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June 25, 2024

Helpful Firefox about: pages for debugging WebRTC

Contributed by ngrunbaum@mozilla.com,

Debugging WebRTC calls can be difficult. When you work on WebRTC any call you are in can unexpectedly become a troubleshooting session and printing messages to the JS console may not cut it. Firefox ships with several tools to help. We’ll briefly touch on each of these tools at a glance and learn when you might want to reach for them.

Using about:webrtc and about:logging

about:webrtc has lots of information about WebRTC sessions. Of all the tools covered here, this one is the most tailored for debugging active call issues. You can look at the call signaling, connection establishment, network traffic, and more. In a future article we will look at effective ways to get data out of about:webrtc and into your notes, bug reports, and more. There are more generalized tools available as well, so let’s take a peak at those next.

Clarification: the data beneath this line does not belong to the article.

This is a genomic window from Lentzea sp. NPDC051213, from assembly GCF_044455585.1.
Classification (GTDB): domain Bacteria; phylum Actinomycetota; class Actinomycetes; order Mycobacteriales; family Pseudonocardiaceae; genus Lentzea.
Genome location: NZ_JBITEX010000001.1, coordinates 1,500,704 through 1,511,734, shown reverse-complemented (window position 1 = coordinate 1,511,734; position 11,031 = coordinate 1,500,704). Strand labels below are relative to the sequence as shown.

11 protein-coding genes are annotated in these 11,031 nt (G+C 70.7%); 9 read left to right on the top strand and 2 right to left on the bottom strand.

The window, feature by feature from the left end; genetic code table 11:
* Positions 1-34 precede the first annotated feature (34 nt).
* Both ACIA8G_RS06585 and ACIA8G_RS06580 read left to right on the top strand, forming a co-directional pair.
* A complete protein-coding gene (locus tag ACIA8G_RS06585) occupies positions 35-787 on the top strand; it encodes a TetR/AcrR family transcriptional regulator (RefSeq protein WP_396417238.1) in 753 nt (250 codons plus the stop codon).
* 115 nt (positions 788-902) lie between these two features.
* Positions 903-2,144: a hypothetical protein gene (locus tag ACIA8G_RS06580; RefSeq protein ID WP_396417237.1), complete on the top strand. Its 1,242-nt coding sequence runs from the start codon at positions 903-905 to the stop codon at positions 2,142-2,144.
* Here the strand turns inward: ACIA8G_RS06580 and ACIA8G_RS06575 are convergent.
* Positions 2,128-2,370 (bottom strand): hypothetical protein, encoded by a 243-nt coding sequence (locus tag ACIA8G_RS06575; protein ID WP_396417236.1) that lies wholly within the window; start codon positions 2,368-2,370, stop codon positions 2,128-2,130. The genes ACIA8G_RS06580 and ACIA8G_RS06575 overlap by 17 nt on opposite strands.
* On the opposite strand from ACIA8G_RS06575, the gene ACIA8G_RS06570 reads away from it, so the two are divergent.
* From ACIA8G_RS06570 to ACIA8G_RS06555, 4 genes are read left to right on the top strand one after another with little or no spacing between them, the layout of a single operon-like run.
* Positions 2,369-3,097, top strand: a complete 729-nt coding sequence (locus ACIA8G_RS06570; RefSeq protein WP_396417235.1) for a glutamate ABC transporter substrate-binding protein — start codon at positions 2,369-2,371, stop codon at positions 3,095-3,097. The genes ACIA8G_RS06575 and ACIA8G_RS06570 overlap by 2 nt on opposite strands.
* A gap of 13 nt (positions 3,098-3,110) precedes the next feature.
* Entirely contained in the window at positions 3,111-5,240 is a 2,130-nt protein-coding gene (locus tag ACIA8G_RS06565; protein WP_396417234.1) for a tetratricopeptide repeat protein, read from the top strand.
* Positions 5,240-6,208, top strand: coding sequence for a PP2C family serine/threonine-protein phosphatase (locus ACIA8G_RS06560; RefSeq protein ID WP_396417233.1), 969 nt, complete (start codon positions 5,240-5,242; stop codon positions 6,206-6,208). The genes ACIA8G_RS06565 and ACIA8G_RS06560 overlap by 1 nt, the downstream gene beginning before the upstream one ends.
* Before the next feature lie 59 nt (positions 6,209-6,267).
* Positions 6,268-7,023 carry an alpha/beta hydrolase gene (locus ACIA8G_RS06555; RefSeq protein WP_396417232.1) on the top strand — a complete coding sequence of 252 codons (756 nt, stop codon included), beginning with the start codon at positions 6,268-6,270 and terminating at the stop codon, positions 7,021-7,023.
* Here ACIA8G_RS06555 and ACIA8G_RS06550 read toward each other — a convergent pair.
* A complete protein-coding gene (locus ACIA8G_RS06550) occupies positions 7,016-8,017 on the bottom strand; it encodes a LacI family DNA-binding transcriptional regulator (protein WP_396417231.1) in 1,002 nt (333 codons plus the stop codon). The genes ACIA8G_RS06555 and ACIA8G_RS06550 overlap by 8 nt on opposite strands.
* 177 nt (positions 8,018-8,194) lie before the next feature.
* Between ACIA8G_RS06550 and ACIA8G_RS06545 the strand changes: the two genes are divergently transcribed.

If one needs to get WebRTC (and other) logging out of the browser about:logging is there to help. By selecting the “WebRTC” logging preset one can tell Firefox to produce in depth logging related to WebRTC calls. We’ll cover this in greater detail in a later article.

Useful about: pages for process, memory and crash information

Did Firefox crash during your call? If so about:crashes may have exactly what you need to get a crash stack. You can also submit crashes from there and get links to those submissions. This is great information to include in any related bugs you may file. Check out this article for more guidance on using about:crashes.

If one needs to attach a debugger to Firefox, about:processes can help you find the right process quickly. You can see at a glance what tabs belong to which processes, see per process CPU and memory usage, and you can dig down to inspect threads in those processes. You can read a bit more about it in this support article.

When diving deep into tracking down memory usage about:memory can be useful. You can produce a memory report, force garbage collection, and other esoteric memory related things. The Firefox Source Docs, our in-tree documentation, has a detailed article to help you use it effectively.

If you want to find even more tools that may be useful for other problems you can always explore about:about. Have fun!